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SamIam
 4 years ago
Help Please :D
SamIam
 4 years ago
Help Please :D

This Question is Closed

anonymous
 4 years ago
Best ResponseYou've already chosen the best response.0What happens if you multiply by P from the left?

SAMIAM
 4 years ago
Best ResponseYou've already chosen the best response.0uhhh i thought P*P^1=Identity matrix

SAMIAM
 4 years ago
Best ResponseYou've already chosen the best response.0No it equals Identity matrix

anonymous
 4 years ago
Best ResponseYou've already chosen the best response.0\[A^{1} P A = D\] \[AA^{1} P A = PA = A D\] \[P A A^{1} = P = A D A^{1} \]

anonymous
 4 years ago
Best ResponseYou've already chosen the best response.0Oh crap I used the wrong variables. Just substitute P for A ;)

SAMIAM
 4 years ago
Best ResponseYou've already chosen the best response.0noooooooo it was P^1AP=D

anonymous
 4 years ago
Best ResponseYou've already chosen the best response.0For the second part \(A \neq D \)

anonymous
 4 years ago
Best ResponseYou've already chosen the best response.0This is known as http;//en.wikipedia.org/wiki/Diagonalizable_matrix

SAMIAM
 4 years ago
Best ResponseYou've already chosen the best response.0I so dont get what he did

anonymous
 4 years ago
Best ResponseYou've already chosen the best response.0Here D is the diagonal matrix.

anonymous
 4 years ago
Best ResponseYou've already chosen the best response.0\[ P^{1}AP = D \implies A = PDP^{1} \]

anonymous
 4 years ago
Best ResponseYou've already chosen the best response.0Using the right variables this time... \[P^{1} A P = D\] We can multiply by P from the left to get \[ P P^{1} A P = PD\] but \[P P^{1} = I\] so that means \[AP = PD\] Do the same thing on the right side with the inverse: \[AP P^{1} = PD P^{1}\] but since \[P P^{1} = I\] then \[A = P D P^{1} \]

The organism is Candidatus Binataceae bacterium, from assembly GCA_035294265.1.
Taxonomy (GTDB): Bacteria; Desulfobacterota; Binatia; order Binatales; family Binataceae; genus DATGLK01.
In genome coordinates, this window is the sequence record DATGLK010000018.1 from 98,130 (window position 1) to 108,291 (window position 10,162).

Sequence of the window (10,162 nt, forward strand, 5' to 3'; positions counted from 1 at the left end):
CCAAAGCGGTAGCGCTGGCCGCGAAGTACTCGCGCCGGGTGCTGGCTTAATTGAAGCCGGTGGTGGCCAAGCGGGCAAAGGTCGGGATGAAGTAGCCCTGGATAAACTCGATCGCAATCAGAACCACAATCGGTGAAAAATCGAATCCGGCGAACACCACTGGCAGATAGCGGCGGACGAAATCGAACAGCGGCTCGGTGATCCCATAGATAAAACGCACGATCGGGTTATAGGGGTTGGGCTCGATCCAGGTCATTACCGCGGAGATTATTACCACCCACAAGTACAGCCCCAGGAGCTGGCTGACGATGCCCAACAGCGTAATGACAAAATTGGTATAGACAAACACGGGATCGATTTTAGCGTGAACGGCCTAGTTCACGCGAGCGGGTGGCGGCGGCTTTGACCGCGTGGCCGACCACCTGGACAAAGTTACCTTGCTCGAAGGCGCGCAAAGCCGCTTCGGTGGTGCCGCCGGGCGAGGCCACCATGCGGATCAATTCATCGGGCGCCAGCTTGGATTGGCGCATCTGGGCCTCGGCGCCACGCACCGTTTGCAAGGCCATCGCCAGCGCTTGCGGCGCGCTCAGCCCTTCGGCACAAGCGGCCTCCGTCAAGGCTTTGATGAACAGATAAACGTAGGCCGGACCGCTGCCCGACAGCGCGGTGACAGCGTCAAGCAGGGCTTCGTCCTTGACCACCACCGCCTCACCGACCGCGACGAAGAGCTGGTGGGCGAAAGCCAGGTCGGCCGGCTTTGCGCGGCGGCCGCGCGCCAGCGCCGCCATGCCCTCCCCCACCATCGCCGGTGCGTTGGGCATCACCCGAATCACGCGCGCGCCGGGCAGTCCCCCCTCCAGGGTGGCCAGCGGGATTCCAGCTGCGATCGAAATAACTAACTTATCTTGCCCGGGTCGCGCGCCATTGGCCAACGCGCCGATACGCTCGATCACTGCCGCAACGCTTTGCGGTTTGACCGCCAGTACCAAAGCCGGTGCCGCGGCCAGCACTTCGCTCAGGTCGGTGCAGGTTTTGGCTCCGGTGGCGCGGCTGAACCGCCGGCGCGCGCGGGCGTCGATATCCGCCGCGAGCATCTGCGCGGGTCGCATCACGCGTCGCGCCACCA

SAMIAM
 4 years ago
Best ResponseYou've already chosen the best response.0So how are we able to ignore the I?

anonymous
 4 years ago
Best ResponseYou've already chosen the best response.0It's just the matrix equivalent of the number one.

anonymous
 4 years ago
Best ResponseYou've already chosen the best response.0Because \( I \) is the identity matrix.

anonymous
 4 years ago
Best ResponseYou've already chosen the best response.0with regard to multiplication.

anonymous
 4 years ago
Best ResponseYou've already chosen the best response.0^ Identity, not inverse :)

SAMIAM
 4 years ago
Best ResponseYou've already chosen the best response.0LOL Thanks foolformath and jemurray

anonymous
 4 years ago
Best ResponseYou've already chosen the best response.0Oh yes Identity not inverse.

anonymous
 4 years ago
Best ResponseYou've already chosen the best response.0It could be, but it doesn't have to be.

anonymous
 4 years ago
Best ResponseYou've already chosen the best response.0D is a diagonal matrix, A may be not.

anonymous
 4 years ago
Best ResponseYou've already chosen the best response.0What makes you think A = D?

SAMIAM
 4 years ago
Best ResponseYou've already chosen the best response.0cuz I plugged this into the original equation

SAMIAM
 4 years ago
Best ResponseYou've already chosen the best response.0LOL I dont think that made sense so i take back what i said

anonymous
 4 years ago
Best ResponseYou've already chosen the best response.0There is no evidence that those two matrices are equal.

SAMIAM
 4 years ago
Best ResponseYou've already chosen the best response.0That was really kinf o fyou to sit on my problem that long

SAMIAM
 4 years ago
Best ResponseYou've already chosen the best response.0I am serious. I know it is late and .......

SAMIAM
 4 years ago
Best ResponseYou've already chosen the best response.0Thanks i really appreciate it
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